Please feel free to use the comments section to let people know what customization you like to make for your Pi systems.

Load image as usual
raspi-config runs first time
- expand file system
- Internationalization -> set locale -> TZ = US-Eastern
- Internationalization -> Keyboard = English(US)
- advanced -> hostname (RasPi-##-Purpose)
- advanced -> mem split 16 for GPU
- advanced -> enable SPI and I2C and Serial
reboot, and log in as pi (raspberry)

CPU overclocking would also be set up in raspi-config, but I haven't had any need to do this.

All of the following commands require root privilege.  You can either put sudo before each command or enter sudo -i and run a shell as root.

Create a new user for myself, give it sudoer privilege.
adduser ted 
echo "ted ALL=(ALL) NOPASSWD: ALL" >>/etc/sudoers

Update the package database and upgrade all installed packages.
apt-get update 
apt-get upgrade

Install some new packages.
apt-get install samba screen libmysqlclient-dev libi2c-dev

Configure Samba (Windows file sharing)
vi /etc/samba/smb.conf
uncomment "socket options = TCP_NODELAY"
delete all shares and add:
[opt]
   comment = opt
   writable = yes
   locking = no
   path = /opt
   public = yes

Restart the Samba service
service samba restart  

Edit the SSH server config.  Turning off DNS reverse lookups will speed up the connection process when to log in through SSH.
vi /etc/ssh/sshd_config
add "UseDNS no"

Edit the netwrok configuration and set static IP address and wifi config.  The interface name for the wifi will be used below in the supplicant file.
vi /etc/network/interfaces
iface eth0 inet static
   address 192.168.0.51
   netmask 255.255.255.0
   gateway 192.168.0.1
   
iface home inet static 
   address 192.168.0.53
   netmask 255.255.255.0
   gateway 192.168.0.1

Edit the wifi supplicant file.  The "id_str" setting connects back to the name used above.
vi /etc/wpa_supplicant/wpa_supplicant.conf
network={
        id_str="home"
        ssid="NOTMYSSID"
        psk="NotMyPassword"
        proto=WPA
        key_mgmt=WPA-PSK
        pairwise=TKIP
        auth_alg=OPEN
}

Install Gordon's WiringPi library.  I use this extensively in my C programming.
cd ~
git clone git://git.drogon.net/wiringPi
cd wiringPi
git pull origin
./build
gpio -v
gpio readall

Edit the kernel module configuration to enable SPI, I2C, and 1-Wire.
vi /etc/modprobe.d/raspi-blacklist.conf
uncomment SPI and I2C devices

vi /etc/modules
add this
# SPI devices  
spi-dev  
# I2C devices  
i2c-dev  
i2c_bcm2708
# 1-Wire devices  
w1-gpio  
# 1-Wire thermometer devices  
w1-therm  

Finally, reboot the system again.  Then log on as the new user you created and  remove the default user.
userdel pi

If you don't do this last step and your system is accessible from the internet, then it will not be long (sometimes only hours or minutes) before a hacker finds it and does bad things.  My firewall log shows constant attempts to brute force a login via SSH and "pi" is a common user name that is tried.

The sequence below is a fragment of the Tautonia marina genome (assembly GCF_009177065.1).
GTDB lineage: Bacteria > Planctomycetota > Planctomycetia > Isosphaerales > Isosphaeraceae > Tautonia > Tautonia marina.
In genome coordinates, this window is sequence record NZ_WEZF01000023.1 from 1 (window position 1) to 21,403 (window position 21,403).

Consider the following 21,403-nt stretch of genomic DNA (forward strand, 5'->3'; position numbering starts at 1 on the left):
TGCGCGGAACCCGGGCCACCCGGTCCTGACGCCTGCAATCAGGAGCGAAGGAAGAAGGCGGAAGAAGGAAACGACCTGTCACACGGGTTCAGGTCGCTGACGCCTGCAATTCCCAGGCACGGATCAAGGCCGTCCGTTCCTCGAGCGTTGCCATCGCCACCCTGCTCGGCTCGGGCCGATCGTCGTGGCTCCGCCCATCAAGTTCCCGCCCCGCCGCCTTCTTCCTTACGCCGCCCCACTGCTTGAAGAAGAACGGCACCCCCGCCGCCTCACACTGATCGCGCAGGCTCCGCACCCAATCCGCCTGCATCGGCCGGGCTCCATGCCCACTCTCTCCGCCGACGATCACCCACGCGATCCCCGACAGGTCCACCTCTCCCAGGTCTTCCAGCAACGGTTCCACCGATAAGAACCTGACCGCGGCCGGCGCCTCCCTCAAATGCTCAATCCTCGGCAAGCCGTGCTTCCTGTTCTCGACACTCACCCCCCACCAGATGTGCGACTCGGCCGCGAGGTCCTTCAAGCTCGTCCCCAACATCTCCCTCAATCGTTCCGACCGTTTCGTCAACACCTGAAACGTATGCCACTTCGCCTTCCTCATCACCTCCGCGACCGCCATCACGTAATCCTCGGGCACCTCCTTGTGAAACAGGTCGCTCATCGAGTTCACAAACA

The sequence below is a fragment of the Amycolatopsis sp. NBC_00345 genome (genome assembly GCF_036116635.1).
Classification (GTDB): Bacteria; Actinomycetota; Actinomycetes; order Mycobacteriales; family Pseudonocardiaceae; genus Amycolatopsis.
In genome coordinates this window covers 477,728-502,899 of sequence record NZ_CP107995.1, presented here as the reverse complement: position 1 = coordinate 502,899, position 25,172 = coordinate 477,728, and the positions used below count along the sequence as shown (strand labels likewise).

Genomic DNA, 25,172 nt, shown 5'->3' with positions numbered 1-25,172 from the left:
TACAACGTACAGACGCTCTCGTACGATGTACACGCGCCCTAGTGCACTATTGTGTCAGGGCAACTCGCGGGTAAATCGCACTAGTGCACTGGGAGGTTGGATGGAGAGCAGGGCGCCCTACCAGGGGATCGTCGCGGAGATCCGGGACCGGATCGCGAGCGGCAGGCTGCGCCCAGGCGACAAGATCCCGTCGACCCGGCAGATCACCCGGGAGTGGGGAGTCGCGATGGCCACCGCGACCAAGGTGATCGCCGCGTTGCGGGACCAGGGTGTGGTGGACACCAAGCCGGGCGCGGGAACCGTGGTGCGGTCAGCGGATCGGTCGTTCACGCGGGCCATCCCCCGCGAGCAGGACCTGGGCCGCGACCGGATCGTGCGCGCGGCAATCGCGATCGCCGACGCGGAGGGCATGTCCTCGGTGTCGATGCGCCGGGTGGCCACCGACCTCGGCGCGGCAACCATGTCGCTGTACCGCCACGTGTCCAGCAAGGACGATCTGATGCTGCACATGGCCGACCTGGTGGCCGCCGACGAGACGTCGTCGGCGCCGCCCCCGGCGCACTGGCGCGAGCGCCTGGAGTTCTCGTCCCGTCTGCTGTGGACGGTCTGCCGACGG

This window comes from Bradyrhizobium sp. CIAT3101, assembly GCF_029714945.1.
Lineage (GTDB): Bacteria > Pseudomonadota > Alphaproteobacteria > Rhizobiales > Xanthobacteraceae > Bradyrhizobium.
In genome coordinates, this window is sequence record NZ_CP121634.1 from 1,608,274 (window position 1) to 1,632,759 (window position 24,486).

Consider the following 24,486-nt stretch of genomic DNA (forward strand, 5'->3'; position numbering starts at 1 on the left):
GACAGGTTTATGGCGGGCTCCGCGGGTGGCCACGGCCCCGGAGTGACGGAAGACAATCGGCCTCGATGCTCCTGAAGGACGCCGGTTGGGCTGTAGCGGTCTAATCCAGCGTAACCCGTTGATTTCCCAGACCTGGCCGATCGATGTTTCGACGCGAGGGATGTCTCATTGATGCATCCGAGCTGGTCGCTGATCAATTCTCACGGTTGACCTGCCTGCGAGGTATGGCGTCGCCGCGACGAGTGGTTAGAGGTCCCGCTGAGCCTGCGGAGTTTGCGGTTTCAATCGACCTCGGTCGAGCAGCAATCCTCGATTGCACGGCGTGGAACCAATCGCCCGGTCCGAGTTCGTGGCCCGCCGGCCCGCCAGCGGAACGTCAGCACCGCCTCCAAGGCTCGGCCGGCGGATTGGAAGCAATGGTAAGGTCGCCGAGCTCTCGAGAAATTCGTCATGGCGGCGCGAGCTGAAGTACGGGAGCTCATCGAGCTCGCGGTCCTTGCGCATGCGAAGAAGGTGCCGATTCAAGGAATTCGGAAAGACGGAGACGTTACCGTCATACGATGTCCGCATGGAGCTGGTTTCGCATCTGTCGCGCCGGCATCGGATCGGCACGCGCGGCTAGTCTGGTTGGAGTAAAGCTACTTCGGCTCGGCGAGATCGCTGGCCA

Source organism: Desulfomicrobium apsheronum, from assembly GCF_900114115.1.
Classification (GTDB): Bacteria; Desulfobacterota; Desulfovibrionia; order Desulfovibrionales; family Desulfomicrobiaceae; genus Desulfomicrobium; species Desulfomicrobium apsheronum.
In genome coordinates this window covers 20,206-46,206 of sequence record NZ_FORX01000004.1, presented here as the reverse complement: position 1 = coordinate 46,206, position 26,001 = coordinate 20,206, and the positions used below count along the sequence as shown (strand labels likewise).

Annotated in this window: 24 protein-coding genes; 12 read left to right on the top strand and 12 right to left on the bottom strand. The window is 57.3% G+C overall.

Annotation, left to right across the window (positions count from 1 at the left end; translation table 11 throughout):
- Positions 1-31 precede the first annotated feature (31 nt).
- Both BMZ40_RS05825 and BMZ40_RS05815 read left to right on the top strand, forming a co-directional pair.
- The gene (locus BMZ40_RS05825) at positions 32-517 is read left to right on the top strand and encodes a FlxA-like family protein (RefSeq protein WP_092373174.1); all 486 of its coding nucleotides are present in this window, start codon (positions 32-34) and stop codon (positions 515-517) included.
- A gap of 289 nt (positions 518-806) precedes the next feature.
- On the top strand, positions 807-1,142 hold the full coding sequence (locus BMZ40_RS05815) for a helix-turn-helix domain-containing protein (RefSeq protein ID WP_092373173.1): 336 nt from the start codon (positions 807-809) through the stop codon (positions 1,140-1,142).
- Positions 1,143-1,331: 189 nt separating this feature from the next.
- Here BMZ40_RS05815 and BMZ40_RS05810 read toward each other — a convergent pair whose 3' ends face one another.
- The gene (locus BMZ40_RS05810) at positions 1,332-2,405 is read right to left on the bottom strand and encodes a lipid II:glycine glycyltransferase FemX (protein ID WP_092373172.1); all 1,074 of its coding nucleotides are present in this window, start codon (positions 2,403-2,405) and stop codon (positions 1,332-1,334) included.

Tuesday, December 9, 2014

Wifi Router Case Mod

In my previous post I showed how to use the case from an old LinkSys router as a case for a Raspberry Pi.  Today I decided that it needed a little improvement.  Bring on the blinking lights.  Isn't everything better with blinking lights?

I showed in the posts Server Box with Utilization Displays and CPU and I/O Utilization Display - Details how to use LEDs for a utilization display.  This project is a little smaller scale - only six LEDs instead of twenty.



The circuit is very simple.  The positive lead to each LED is connected to a resistor.  All of the resistors are connected to 5V.  The negative lead of each LED is connected to a GPIO pin.  A low signal on the GPIO pin turns the LED on.

This inverts the logic, but that can be handled in software.  This has the benefit of being able to push more current through the LEDs than would be possible if the GPIO line was connected to the positive lead of the LED.


This PCB layout shows a close approximation of how I made the circuit.  I didn't make a printed circuit board, but I have been designing some for work this week, so I did this drawing using PCB Artist.  I definitely plan to create some PCBs for my Pi hobby, once I decide what to make next.


All the wires are connected directly to a ribbon cable. I created a real power plug while I was at it.

The LED circuit is pushed into the front part of the case and through some holes that I drilled.  It is held in place by friction and a little tape.






My latest Raspberry Pi creation is stacked with the modem and router with all their blinking lights.

Now maybe it will not feel inadequate.



Sunday, December 7, 2014

Raspberry Pi Case From Wifi Router


You have most likely seen one of these somewhere before.

This case style is very common.  If you happen to get your hands on one, you can make a great case for the Raspberry Pi.

(Or, you can re-load the router firmware.  See dd-wrt.org for more information.)

I had two in my huge pile of junk, so I though I'd have some fun. This was literally a ten minute project.


The case pops apart easily, if you know the trick.  Grab the blue front part and pull apart from the rear part.  After that, the top and bottom will come apart. A couple of screws later and you have prime case material.



I drilled two holes to mount the Pi and trimmed the rear opening just a little. It needs a better power connector.














One good thing about these cases, they stack very nicely.

Now to search the pile of junk for a hard drive. There is enough room to add one in this case.













Works Great!



Sunday, November 16, 2014

Debouncing GPIO Input

Reading the state of a GPIO pin is very simple.  There are several methods to do this.  But what if you need to detect a very short pulse on a GPIO line or you need to respond very quickly to a state change without using a lot of the CPU to poll the state of the pin? This is exactly what interrupts are designed for.  I will cover how to use interrupts in a future post.  This post will show you how to deal with a common problem that must be addressed before interrupts will work correctly.